Comfort zones

It’s the weekend before Thanksgiving, that time of year when I have to admit that the season has begun. Driving home from work on Friday, I found myself (along with the girls, who had the pleasure of attending a faculty meeting with me) stuck in holiday traffic. All the way down Interstate 65, we followed the stream of red lights and dodged the occasional police car or emergency vehicle flashing and blaring its way through.

As much as I hate to admit it, I’m a bit of a scrooge during the holidays. The to-do lists and pressure to be perpetually joyous kind of get to me. You might say that red and green step in for the pink–and carry the same general assumption that it’s a time for everyone to give thanks and be filled with a giving spirit. Such a goal isn’t always attainable, or realistic.

One of my students told me a few weeks ago that her best friend, who happens to be in Alabama illegally, hasn’t ventured out since news of the immigration law forced her to question her safety, and more importantly, her identity. She came to Alabama to escape a life that most of us wouldn’t consider a life at all. In Birmingham, she found friends and work and hope. Now, she’s scared to pick up the telephone or open the door. Many of her friends are in the same boat, keeping their children home from school and maintaining as low a profile as possible.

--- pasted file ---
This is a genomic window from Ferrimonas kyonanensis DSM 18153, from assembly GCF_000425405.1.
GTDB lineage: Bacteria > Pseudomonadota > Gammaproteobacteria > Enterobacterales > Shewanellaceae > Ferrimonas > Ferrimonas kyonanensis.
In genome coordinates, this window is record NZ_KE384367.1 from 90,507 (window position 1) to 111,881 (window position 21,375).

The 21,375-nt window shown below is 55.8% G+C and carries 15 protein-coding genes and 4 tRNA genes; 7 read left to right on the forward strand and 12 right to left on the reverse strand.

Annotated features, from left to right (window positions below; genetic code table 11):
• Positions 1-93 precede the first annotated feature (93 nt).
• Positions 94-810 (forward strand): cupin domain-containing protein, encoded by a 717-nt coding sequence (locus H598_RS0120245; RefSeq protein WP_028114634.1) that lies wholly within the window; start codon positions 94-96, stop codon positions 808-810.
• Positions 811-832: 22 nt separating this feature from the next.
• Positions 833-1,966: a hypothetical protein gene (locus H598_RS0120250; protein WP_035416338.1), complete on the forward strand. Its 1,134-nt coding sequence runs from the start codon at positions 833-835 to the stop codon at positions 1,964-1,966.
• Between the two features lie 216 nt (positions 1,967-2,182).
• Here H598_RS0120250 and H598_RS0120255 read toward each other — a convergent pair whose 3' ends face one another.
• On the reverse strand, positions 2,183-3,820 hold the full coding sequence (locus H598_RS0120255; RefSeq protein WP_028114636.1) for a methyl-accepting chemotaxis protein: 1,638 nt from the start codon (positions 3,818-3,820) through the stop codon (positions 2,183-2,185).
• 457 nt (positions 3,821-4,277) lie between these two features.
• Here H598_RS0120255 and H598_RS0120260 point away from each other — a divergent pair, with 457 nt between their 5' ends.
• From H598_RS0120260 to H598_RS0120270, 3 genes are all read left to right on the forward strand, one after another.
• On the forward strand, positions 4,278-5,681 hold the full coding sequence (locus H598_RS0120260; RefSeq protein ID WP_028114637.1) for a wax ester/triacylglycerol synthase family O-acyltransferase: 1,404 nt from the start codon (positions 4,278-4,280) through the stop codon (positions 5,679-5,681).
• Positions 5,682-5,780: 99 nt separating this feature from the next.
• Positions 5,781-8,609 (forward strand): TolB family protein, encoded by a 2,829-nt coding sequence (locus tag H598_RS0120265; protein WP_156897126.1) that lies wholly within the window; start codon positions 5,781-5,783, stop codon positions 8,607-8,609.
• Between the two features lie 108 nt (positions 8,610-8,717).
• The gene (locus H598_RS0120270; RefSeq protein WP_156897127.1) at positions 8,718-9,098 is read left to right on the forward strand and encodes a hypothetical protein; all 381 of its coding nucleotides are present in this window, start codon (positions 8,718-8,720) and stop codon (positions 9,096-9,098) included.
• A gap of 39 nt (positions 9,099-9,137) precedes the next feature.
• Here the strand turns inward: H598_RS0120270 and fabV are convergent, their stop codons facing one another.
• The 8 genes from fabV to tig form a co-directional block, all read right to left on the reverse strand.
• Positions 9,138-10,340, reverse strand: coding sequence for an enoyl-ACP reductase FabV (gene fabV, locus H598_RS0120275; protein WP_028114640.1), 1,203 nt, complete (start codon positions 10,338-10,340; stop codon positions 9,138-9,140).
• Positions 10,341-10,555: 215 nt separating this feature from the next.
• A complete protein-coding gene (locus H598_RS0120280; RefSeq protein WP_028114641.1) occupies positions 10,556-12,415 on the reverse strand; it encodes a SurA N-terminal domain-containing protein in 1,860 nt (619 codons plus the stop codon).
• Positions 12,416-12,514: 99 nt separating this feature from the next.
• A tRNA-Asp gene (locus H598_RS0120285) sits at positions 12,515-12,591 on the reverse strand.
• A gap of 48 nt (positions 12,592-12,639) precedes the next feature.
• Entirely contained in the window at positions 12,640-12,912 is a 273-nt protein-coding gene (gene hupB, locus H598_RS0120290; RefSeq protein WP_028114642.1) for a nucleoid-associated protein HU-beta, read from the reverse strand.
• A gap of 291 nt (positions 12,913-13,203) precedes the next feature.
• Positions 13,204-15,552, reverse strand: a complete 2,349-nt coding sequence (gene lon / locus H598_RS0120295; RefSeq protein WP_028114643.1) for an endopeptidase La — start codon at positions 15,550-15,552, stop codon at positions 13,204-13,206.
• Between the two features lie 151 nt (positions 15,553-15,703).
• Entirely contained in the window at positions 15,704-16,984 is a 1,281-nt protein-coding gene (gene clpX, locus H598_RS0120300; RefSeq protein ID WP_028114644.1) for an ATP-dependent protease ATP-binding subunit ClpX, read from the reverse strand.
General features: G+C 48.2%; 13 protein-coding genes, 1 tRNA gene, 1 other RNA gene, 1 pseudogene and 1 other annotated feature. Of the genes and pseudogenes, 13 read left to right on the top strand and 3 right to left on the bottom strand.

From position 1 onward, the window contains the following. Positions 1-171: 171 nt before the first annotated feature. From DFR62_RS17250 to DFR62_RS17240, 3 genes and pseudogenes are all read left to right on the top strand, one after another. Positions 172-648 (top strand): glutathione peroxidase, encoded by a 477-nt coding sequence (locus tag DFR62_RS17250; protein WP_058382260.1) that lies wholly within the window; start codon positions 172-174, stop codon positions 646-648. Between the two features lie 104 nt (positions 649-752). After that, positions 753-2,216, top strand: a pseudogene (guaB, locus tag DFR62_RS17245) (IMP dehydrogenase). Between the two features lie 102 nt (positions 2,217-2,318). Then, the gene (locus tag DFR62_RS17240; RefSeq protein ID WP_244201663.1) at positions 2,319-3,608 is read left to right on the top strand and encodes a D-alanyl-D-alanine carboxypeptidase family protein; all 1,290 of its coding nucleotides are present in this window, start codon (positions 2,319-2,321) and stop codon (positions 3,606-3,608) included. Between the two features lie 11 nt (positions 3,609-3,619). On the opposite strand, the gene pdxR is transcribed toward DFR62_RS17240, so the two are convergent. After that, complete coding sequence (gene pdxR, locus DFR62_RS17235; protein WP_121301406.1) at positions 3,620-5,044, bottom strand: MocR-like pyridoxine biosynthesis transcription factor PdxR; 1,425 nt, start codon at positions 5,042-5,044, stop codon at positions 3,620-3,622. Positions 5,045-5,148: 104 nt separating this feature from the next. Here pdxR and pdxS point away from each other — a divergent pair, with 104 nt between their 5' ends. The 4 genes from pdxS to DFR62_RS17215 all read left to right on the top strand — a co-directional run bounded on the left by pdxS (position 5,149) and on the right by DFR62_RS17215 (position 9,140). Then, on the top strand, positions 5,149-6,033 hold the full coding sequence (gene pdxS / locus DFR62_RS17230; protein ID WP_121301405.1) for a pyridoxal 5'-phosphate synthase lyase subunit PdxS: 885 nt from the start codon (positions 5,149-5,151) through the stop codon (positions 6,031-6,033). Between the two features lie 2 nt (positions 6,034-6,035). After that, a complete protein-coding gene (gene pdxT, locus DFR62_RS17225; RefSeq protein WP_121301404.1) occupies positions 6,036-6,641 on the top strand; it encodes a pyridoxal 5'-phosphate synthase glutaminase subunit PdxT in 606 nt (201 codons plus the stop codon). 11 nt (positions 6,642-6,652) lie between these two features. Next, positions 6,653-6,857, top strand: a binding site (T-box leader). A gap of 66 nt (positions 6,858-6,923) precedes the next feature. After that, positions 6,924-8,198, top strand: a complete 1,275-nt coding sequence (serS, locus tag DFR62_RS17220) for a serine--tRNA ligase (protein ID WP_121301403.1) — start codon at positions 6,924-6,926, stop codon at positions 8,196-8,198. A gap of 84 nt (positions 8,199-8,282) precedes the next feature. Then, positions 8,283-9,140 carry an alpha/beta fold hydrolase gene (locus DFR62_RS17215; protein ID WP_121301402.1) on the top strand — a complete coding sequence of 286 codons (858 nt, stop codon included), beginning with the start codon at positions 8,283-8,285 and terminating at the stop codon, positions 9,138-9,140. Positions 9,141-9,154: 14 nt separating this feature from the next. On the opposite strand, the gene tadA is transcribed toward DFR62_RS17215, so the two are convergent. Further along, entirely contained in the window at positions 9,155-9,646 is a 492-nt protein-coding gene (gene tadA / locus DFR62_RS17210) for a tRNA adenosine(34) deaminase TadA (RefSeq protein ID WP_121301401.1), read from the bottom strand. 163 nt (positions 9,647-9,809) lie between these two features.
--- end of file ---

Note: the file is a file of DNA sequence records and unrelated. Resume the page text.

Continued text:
Their lives, as they’ve lived them for many years on Alabama soil, have been erased.

When I travel, one thing that gives me pause is when I find myself outside a comfort zone that I never gave a second thought at home: haggling with a shopowner for an item that I can throw into my cart sans discussion at Target, wanting a cold drink but worrying that the ice might make me sick, attempting to dry my hair and discovering that the “universal” plug I packed isn’t so universal after all. By the second week of a jaunt to India, I really just want to use a toilet that doesn’t require squatting and that doesn’t seriously challenge my olfactory sensitivities.

When things are moving along–an immigrant feels secure in her home away from home, a parent has a job and the money to buy just what the kids want for Christmas, conveniences go unnoticed–the red and green seem do-able. At other times, the cheer can be a challenge.


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